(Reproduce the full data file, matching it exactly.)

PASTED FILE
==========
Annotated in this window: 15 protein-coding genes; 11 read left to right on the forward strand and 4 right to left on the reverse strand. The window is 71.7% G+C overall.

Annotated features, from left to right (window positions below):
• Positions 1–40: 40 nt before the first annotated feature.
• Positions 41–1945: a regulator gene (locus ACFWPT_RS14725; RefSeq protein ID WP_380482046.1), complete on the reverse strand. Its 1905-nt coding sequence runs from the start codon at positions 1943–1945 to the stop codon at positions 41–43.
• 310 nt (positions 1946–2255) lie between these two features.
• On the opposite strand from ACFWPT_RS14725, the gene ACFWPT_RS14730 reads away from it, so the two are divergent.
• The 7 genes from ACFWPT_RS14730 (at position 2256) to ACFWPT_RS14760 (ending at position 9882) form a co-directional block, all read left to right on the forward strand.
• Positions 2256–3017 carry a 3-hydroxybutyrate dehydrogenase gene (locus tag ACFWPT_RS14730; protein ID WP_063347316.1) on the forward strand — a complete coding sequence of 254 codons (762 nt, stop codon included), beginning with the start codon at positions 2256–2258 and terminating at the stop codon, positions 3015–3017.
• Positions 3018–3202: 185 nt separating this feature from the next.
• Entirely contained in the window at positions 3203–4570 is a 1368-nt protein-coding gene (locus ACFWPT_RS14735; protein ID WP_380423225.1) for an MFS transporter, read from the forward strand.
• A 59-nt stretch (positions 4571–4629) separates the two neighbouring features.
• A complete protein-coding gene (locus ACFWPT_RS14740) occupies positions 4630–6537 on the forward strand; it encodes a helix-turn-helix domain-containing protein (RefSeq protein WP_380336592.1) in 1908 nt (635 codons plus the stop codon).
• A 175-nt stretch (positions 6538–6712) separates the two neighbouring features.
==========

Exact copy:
Annotated in this window: 15 protein-coding genes; 11 read left to right on the forward strand and 4 right to left on the reverse strand. The window is 71.7% G+C overall.

Annotated features, from left to right (window positions below):
• Positions 1–40: 40 nt before the first annotated feature.
• Positions 41–1945: a regulator gene (locus ACFWPT_RS14725; RefSeq protein ID WP_380482046.1), complete on the reverse strand. Its 1905-nt coding sequence runs from the start codon at positions 1943–1945 to the stop codon at positions 41–43.
• 310 nt (positions 1946–2255) lie between these two features.
• On the opposite strand from ACFWPT_RS14725, the gene ACFWPT_RS14730 reads away from it, so the two are divergent.
• The 7 genes from ACFWPT_RS14730 (at position 2256) to ACFWPT_RS14760 (ending at position 9882) form a co-directional block, all read left to right on the forward strand.
• Positions 2256–3017 carry a 3-hydroxybutyrate dehydrogenase gene (locus tag ACFWPT_RS14730; protein ID WP_063347316.1) on the forward strand — a complete coding sequence of 254 codons (762 nt, stop codon included), beginning with the start codon at positions 2256–2258 and terminating at the stop codon, positions 3015–3017.
• Positions 3018–3202: 185 nt separating this feature from the next.
• Entirely contained in the window at positions 3203–4570 is a 1368-nt protein-coding gene (locus ACFWPT_RS14735; protein ID WP_380423225.1) for an MFS transporter, read from the forward strand.
• A 59-nt stretch (positions 4571–4629) separates the two neighbouring features.
• A complete protein-coding gene (locus ACFWPT_RS14740) occupies positions 4630–6537 on the forward strand; it encodes a helix-turn-helix domain-containing protein (RefSeq protein WP_380336592.1) in 1908 nt (635 codons plus the stop codon).
• A 175-nt stretch (positions 6538–6712) separates the two neighbouring features.